The level of medical training a claims examiner has is minimal. The claims examiners do not have enough medical training to make thoughtful medical decisions. Currently, even if your surgical approval company approves a given surgery, I often have to still argue with the examiner about getting the surgery performed. An insane phrase I here all too often: “The final word rests with the claims examiner.”
Many examiners do develop a valuable perspective in recognizing outliers and dangerous medical care. However, that perspective is not uniform, and I cannot quantify what percent have that kind of experience. I do know that many examiners are new and do not have that perspective. There is too much variability to put so much responsibility into this position. Even if I could clone myself and sit in every claims examiner’s chair, I could not competently make the best medical decisions for that given patient. Medical care cannot be delivered at that distance. The examiners are in a “no win” situation.
I am also well aware of the “rumor mill” amongst the claims examiners. Certain physicians are labeled and care is delayed. Different treatment philosophies get picked up within the system. Their own concepts of the human body and medical care enter the medical decisions. When confronted, they will ask for an IME, which delays all care for at least 4-6 weeks. They then use the IME recommendations as a template for the care of the patient. The IME physician spends just a few minutes with the patient and their attitude is not one of providing the optimum care for the patient. I understand that there is a need for IME’s, but that need is not to influence ongoing medical care. With that “authority,” the claims examiner often makes everything even more difficult for the physician and the patient.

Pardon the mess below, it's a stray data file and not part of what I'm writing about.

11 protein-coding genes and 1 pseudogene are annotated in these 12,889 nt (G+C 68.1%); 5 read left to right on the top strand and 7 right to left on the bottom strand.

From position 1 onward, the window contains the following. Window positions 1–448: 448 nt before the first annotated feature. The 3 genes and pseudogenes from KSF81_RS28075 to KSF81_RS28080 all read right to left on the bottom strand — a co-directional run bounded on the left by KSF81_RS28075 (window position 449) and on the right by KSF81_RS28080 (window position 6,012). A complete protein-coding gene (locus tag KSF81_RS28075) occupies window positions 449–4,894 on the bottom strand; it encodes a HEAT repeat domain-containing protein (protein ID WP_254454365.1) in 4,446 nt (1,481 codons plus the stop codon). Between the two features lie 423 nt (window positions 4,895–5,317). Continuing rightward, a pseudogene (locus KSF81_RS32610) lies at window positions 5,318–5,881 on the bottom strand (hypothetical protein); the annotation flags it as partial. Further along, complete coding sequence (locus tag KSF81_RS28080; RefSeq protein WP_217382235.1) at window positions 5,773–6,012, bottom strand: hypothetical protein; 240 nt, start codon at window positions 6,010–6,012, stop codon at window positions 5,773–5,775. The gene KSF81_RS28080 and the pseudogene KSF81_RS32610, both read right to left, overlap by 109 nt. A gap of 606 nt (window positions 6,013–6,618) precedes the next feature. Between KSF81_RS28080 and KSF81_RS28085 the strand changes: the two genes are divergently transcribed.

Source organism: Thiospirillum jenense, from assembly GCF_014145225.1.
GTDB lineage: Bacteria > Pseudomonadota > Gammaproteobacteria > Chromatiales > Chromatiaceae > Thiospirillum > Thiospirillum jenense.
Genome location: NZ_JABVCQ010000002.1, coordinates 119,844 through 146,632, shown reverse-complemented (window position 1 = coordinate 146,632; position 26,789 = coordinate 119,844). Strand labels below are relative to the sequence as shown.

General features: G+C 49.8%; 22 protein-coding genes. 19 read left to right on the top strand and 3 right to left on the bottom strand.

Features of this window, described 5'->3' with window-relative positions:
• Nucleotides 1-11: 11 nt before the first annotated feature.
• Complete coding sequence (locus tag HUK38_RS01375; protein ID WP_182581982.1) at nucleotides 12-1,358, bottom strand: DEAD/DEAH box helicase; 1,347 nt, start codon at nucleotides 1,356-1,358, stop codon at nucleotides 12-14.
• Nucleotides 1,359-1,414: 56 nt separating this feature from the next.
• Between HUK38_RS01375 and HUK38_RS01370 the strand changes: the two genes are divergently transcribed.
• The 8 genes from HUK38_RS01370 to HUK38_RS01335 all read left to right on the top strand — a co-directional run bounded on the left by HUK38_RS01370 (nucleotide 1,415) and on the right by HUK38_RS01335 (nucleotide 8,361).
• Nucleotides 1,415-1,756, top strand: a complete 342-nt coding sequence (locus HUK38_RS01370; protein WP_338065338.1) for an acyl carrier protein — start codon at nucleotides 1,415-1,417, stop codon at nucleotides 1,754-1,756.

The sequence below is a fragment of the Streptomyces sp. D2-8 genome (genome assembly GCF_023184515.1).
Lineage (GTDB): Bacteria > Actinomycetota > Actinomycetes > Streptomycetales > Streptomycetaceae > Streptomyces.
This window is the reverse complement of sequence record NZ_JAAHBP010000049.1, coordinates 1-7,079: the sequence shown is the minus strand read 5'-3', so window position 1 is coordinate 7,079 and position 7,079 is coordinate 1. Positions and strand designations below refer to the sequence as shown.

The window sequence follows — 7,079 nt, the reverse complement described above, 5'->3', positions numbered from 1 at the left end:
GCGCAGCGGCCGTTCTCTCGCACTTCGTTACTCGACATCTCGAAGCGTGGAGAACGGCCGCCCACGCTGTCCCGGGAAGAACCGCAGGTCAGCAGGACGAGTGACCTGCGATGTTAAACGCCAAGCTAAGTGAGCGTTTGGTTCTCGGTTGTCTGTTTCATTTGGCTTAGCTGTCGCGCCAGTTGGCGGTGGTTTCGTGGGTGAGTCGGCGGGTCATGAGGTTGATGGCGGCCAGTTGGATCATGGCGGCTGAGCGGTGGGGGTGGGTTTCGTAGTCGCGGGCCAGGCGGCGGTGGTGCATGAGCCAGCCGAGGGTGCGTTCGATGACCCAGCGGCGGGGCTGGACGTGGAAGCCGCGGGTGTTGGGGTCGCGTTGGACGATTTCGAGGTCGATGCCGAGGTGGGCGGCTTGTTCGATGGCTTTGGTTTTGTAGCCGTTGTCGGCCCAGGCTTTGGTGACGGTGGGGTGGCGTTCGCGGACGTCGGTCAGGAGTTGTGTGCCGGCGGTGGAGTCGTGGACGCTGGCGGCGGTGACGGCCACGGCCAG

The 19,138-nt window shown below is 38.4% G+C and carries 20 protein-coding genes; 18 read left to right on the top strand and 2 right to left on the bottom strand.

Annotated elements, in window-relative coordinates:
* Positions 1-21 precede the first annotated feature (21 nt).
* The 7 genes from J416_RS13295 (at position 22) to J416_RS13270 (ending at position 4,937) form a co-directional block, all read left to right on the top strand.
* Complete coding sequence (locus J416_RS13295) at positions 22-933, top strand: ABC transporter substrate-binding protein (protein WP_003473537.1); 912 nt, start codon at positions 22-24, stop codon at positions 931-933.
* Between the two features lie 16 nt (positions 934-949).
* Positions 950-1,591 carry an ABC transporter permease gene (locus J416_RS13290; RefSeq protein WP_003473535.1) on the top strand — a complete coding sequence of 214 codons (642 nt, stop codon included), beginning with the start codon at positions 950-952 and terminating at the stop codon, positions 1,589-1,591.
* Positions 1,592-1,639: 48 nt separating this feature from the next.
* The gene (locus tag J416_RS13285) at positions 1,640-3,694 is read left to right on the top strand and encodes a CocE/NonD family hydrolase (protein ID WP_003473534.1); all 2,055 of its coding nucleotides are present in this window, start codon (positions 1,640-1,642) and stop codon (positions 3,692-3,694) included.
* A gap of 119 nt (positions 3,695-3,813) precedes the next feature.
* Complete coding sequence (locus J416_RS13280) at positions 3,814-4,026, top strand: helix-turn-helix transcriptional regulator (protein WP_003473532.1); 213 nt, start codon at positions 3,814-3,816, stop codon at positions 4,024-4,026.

Meanwhile, I try to help “calm down” the patient, as the circumstances are extremely adverse from our perspective, and the patient’s pain and tolerance to the pain is completely out of whack. As the final nail in the coffin, I usually cannot persuade worker’s comp, which has wreaked havoc on my patient’s life, to approve any mental health services.
I disagree with comments about the ideal system not being able to respond to the needs of a given patient. Payments of modest financial incentives can and will change physician behavior. But no system can respond to the complexity of an injured worker’s life and specific needs. Each one of us becomes incredibly frustrated just dealing with airlines trying to make changes to a travel itinerary. Imagine having you’re medical treatment plan being altered against your wishes. These claims examiners are dealing with these workers entire life, including their ability to put food on the table. My point is that any system cannot respond to the specific complexity of a given claim. The better solution is to give the workers the tools to navigate their own way through the morass.